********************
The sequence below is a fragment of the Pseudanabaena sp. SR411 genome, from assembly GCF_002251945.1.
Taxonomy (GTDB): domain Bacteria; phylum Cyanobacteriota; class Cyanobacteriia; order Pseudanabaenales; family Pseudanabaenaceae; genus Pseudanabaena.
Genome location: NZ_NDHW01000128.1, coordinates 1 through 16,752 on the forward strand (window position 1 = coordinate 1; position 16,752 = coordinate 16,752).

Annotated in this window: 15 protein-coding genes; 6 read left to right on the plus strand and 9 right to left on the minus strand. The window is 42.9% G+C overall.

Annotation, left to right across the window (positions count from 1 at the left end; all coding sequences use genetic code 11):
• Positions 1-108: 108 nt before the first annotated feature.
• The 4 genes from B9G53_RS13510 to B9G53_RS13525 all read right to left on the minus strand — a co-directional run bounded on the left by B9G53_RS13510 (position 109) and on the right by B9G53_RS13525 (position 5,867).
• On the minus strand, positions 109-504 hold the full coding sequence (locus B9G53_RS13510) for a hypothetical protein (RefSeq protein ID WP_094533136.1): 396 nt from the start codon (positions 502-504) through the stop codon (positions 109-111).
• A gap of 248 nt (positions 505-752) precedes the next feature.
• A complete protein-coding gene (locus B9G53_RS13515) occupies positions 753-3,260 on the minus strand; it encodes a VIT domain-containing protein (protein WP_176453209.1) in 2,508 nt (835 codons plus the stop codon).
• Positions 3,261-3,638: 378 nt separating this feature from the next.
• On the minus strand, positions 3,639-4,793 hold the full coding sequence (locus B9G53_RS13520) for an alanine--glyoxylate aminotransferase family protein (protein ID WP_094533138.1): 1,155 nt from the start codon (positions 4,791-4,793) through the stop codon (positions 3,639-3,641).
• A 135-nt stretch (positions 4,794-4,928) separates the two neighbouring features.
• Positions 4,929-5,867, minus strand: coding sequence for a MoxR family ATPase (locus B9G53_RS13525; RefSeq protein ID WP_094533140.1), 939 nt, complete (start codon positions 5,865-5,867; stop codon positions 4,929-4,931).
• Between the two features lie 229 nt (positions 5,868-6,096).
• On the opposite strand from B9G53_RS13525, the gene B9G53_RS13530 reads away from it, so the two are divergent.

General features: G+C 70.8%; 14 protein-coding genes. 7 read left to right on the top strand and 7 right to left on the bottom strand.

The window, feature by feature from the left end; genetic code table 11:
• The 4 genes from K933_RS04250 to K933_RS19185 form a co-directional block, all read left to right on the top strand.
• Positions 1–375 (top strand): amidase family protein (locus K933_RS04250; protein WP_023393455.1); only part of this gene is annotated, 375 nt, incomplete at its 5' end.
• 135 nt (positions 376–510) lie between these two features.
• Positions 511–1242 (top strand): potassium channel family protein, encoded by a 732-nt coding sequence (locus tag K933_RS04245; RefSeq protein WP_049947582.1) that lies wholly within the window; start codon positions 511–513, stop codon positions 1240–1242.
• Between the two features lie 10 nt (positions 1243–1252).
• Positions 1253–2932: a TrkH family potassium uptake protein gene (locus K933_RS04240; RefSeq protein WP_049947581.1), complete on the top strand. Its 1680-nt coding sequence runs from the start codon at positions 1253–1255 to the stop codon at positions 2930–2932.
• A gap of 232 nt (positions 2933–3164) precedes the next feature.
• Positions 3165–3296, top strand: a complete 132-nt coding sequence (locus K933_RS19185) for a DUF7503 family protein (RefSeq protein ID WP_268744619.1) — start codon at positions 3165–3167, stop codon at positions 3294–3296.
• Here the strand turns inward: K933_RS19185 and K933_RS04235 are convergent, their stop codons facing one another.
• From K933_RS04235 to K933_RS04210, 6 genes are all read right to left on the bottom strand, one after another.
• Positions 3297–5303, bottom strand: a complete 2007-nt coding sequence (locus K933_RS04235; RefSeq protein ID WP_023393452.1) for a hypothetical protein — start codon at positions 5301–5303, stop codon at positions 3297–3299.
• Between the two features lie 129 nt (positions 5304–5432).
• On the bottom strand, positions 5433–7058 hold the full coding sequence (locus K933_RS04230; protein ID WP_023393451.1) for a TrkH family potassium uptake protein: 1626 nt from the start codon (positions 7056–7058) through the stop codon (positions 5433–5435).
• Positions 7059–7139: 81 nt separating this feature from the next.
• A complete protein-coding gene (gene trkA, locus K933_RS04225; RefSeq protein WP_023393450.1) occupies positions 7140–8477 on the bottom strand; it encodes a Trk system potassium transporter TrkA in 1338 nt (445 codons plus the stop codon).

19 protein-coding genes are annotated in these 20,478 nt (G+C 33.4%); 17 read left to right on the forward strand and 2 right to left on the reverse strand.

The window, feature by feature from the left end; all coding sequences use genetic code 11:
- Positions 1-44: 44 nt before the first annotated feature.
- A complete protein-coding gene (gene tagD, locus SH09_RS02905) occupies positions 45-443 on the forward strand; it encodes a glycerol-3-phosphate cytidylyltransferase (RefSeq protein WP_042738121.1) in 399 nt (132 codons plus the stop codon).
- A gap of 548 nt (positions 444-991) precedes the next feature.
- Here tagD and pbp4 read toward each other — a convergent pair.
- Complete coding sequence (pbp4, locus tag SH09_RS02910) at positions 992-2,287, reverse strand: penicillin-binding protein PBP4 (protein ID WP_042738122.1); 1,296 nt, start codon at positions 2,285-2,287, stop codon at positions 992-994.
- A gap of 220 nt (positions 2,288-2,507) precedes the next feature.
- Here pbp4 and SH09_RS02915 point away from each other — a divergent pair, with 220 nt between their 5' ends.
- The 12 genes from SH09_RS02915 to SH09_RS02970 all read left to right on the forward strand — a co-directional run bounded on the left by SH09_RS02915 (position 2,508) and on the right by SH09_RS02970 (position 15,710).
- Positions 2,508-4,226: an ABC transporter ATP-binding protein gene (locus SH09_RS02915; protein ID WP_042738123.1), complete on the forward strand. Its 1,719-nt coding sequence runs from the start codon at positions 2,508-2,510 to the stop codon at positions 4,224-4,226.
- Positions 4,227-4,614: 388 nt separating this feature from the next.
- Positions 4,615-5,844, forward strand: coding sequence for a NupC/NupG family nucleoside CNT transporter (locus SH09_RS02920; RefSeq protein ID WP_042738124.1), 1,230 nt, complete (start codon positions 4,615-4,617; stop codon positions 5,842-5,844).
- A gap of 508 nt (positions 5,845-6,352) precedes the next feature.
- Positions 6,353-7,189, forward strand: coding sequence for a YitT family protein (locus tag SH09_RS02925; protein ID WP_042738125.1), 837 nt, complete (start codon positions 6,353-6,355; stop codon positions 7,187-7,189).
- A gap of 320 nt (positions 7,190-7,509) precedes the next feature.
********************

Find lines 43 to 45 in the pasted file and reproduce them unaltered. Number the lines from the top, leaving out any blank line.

- The 12 genes from SH09_RS02915 to SH09_RS02970 all read left to right on the forward strand — a co-directional run bounded on the left by SH09_RS02915 (position 2,508) and on the right by SH09_RS02970 (position 15,710).
- Positions 2,508-4,226: an ABC transporter ATP-binding protein gene (locus SH09_RS02915; protein ID WP_042738123.1), complete on the forward strand. Its 1,719-nt coding sequence runs from the start codon at positions 2,508-2,510 to the stop codon at positions 4,224-4,226.
- Positions 4,227-4,614: 388 nt separating this feature from the next.